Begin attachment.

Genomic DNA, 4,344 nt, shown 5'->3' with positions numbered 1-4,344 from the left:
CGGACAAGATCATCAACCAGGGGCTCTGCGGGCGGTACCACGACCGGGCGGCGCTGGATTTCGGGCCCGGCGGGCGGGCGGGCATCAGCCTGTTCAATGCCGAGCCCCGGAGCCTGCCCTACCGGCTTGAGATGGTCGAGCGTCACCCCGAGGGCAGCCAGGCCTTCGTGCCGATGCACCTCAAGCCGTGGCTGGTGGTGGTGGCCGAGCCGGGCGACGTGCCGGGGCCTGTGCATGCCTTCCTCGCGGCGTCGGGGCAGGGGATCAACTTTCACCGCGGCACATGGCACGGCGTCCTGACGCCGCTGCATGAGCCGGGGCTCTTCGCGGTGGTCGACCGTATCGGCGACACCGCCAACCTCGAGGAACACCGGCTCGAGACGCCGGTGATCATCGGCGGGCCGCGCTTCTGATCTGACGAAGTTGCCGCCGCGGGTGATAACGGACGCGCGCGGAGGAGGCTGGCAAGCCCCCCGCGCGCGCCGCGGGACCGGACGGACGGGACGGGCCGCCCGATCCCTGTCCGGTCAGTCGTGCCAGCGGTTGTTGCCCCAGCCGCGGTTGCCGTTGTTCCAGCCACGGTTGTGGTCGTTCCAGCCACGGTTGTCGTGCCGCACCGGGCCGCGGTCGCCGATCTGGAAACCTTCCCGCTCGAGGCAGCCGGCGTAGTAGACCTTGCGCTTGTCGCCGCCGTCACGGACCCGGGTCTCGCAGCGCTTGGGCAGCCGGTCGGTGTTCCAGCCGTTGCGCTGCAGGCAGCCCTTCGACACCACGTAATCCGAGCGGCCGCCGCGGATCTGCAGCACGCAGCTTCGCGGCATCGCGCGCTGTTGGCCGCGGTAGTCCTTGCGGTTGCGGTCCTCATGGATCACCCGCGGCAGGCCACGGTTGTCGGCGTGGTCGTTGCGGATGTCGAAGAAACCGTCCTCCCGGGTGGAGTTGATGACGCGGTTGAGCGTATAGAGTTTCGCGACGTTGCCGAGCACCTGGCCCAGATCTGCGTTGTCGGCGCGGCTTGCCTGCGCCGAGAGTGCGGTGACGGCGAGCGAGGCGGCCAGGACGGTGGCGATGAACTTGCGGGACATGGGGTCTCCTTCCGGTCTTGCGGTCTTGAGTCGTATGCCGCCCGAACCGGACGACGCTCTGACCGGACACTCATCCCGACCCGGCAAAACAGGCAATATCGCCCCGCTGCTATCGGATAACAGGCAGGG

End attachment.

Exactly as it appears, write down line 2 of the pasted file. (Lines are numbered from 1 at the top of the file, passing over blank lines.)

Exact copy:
CGGACAAGATCATCAACCAGGGGCTCTGCGGGCGGTACCACGACCGGGCGGCGCTGGATTTCGGGCCCGGCGGGCGGGCGGGCATCAGCCTGTTCAATGCCGAGCCCCGGAGCCTGCCCTACCGGCTTGAGATGGTCGAGCGTCACCCCGAGGGCAGCCAGGCCTTCGTGCCGATGCACCTCAAGCCGTGGCTGGTGGTGGTGGCCGAGCCGGGCGACGTGCCGGGGCCTGTGCATGCCTTCCTCGCGGCGTCGGGGCAGGGGATCAACTTTCACCGCGGCACATGGCACGGCGTCCTGACGCCGCTGCATGAGCCGGGGCTCTTCGCGGTGGTCGACCGTATCGGCGACACCGCCAACCTCGAGGAACACCGGCTCGAGACGCCGGTGATCATCGGCGGGCCGCGCTTCTGATCTGACGAAGTTGCCGCCGCGGGTGATAACGGACGCGCGCGGAGGAGGCTGGCAAGCCCCCCGCGCGCGCCGCGGGACCGGACGGACGGGACGGGCCGCCCGATCCCTGTCCGGTCAGTCGTGCCAGCGGTTGTTGCCCCAGCCGCGGTTGCCGTTGTTCCAGCCACGGTTGTGGTCGTTCCAGCCACGGTTGTCGTGCCGCACCGGGCCGCGGTCGCCGATCTGGAAACCTTCCCGCTCGAGGCAGCCGGCGTAGTAGACCTTGCGCTTGTCGCCGCCGTCACGGACCCGGGTCTCGCAGCGCTTGGGCAGCCGGTCGGTGTTCCAGCCGTTGCGCTGCAGGCAGCCCTTCGACACCACGTAATCCGAGCGGCCGCCGCGGATCTGCAGCACGCAGCTTCGCGGCATCGCGCGCTGTTGGCCGCGGTAGTCCTTGCGGTTGCGGTCCTCATGGATCACCCGCGGCAGGCCACGGTTGTCGGCGTGGTCGTTGCGGATGTCGAAGAAACCGTCCTCCCGGGTGGAGTTGATGACGCGGTTGAGCGTATAGAGTTTCGCGACGTTGCCGAGCACCTGGCCCAGATCTGCGTTGTCGGCGCGGCTTGCCTGCGCCGAGAGTGCGGTGACGGCGAGCGAGGCGGCCAGGACGGTGGCGATGAACTTGCGGGACATGGGGTCTCCTTCCGGTCTTGCGGTCTTGAGTCGTATGCCGCCCGAACCGGACGACGCTCTGACCGGACACTCATCCCGACCCGGCAAAACAGGCAATATCGCCCCGCTGCTATCGGATAACAGGCAGGG